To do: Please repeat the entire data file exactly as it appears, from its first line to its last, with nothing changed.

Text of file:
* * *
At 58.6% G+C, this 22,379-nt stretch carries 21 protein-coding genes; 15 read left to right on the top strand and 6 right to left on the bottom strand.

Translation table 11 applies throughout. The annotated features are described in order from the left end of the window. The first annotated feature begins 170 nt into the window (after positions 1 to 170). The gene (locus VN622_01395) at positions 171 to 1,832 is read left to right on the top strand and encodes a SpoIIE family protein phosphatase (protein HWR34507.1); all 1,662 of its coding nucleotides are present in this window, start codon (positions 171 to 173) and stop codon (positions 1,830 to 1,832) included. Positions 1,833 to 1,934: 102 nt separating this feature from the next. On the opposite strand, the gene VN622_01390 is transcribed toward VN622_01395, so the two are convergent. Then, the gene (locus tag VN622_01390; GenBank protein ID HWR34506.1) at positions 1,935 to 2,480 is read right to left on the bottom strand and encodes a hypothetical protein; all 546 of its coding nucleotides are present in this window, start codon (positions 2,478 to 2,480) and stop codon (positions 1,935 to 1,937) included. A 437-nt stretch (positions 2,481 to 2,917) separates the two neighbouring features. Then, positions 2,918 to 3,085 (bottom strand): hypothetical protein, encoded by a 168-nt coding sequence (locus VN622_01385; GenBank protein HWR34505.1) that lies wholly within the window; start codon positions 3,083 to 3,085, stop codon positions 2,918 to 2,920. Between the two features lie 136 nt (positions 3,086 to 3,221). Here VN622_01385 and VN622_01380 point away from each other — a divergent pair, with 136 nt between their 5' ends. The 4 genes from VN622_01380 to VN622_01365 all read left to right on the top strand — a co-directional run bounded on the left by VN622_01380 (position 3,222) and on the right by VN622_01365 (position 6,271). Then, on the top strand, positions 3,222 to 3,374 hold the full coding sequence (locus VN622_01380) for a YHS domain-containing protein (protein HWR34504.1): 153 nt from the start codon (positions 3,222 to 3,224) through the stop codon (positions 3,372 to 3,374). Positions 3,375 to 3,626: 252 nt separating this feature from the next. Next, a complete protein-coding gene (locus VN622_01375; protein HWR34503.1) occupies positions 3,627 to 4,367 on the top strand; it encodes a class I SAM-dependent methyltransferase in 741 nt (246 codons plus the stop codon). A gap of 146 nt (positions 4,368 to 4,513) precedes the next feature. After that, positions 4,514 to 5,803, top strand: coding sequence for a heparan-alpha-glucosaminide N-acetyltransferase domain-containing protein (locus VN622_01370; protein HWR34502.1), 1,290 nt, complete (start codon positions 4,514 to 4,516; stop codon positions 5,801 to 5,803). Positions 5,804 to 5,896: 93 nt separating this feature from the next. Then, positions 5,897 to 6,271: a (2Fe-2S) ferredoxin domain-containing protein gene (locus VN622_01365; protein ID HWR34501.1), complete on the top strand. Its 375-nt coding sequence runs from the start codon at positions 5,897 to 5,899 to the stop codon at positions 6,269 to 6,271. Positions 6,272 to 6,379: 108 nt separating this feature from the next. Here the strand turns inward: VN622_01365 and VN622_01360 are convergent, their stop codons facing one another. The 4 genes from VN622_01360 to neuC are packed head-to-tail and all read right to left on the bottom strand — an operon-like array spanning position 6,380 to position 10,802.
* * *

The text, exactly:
At 58.6% G+C, this 22,379-nt stretch carries 21 protein-coding genes; 15 read left to right on the top strand and 6 right to left on the bottom strand.

Translation table 11 applies throughout. The annotated features are described in order from the left end of the window. The first annotated feature begins 170 nt into the window (after positions 1 to 170). The gene (locus VN622_01395) at positions 171 to 1,832 is read left to right on the top strand and encodes a SpoIIE family protein phosphatase (protein HWR34507.1); all 1,662 of its coding nucleotides are present in this window, start codon (positions 171 to 173) and stop codon (positions 1,830 to 1,832) included. Positions 1,833 to 1,934: 102 nt separating this feature from the next. On the opposite strand, the gene VN622_01390 is transcribed toward VN622_01395, so the two are convergent. Then, the gene (locus tag VN622_01390; GenBank protein ID HWR34506.1) at positions 1,935 to 2,480 is read right to left on the bottom strand and encodes a hypothetical protein; all 546 of its coding nucleotides are present in this window, start codon (positions 2,478 to 2,480) and stop codon (positions 1,935 to 1,937) included. A 437-nt stretch (positions 2,481 to 2,917) separates the two neighbouring features. Then, positions 2,918 to 3,085 (bottom strand): hypothetical protein, encoded by a 168-nt coding sequence (locus VN622_01385; GenBank protein HWR34505.1) that lies wholly within the window; start codon positions 3,083 to 3,085, stop codon positions 2,918 to 2,920. Between the two features lie 136 nt (positions 3,086 to 3,221). Here VN622_01385 and VN622_01380 point away from each other — a divergent pair, with 136 nt between their 5' ends. The 4 genes from VN622_01380 to VN622_01365 all read left to right on the top strand — a co-directional run bounded on the left by VN622_01380 (position 3,222) and on the right by VN622_01365 (position 6,271). Then, on the top strand, positions 3,222 to 3,374 hold the full coding sequence (locus VN622_01380) for a YHS domain-containing protein (protein HWR34504.1): 153 nt from the start codon (positions 3,222 to 3,224) through the stop codon (positions 3,372 to 3,374). Positions 3,375 to 3,626: 252 nt separating this feature from the next. Next, a complete protein-coding gene (locus VN622_01375; protein HWR34503.1) occupies positions 3,627 to 4,367 on the top strand; it encodes a class I SAM-dependent methyltransferase in 741 nt (246 codons plus the stop codon). A gap of 146 nt (positions 4,368 to 4,513) precedes the next feature. After that, positions 4,514 to 5,803, top strand: coding sequence for a heparan-alpha-glucosaminide N-acetyltransferase domain-containing protein (locus VN622_01370; protein HWR34502.1), 1,290 nt, complete (start codon positions 4,514 to 4,516; stop codon positions 5,801 to 5,803). Positions 5,804 to 5,896: 93 nt separating this feature from the next. Then, positions 5,897 to 6,271: a (2Fe-2S) ferredoxin domain-containing protein gene (locus VN622_01365; protein ID HWR34501.1), complete on the top strand. Its 375-nt coding sequence runs from the start codon at positions 5,897 to 5,899 to the stop codon at positions 6,269 to 6,271. Positions 6,272 to 6,379: 108 nt separating this feature from the next. Here the strand turns inward: VN622_01365 and VN622_01360 are convergent, their stop codons facing one another. The 4 genes from VN622_01360 to neuC are packed head-to-tail and all read right to left on the bottom strand — an operon-like array spanning position 6,380 to position 10,802.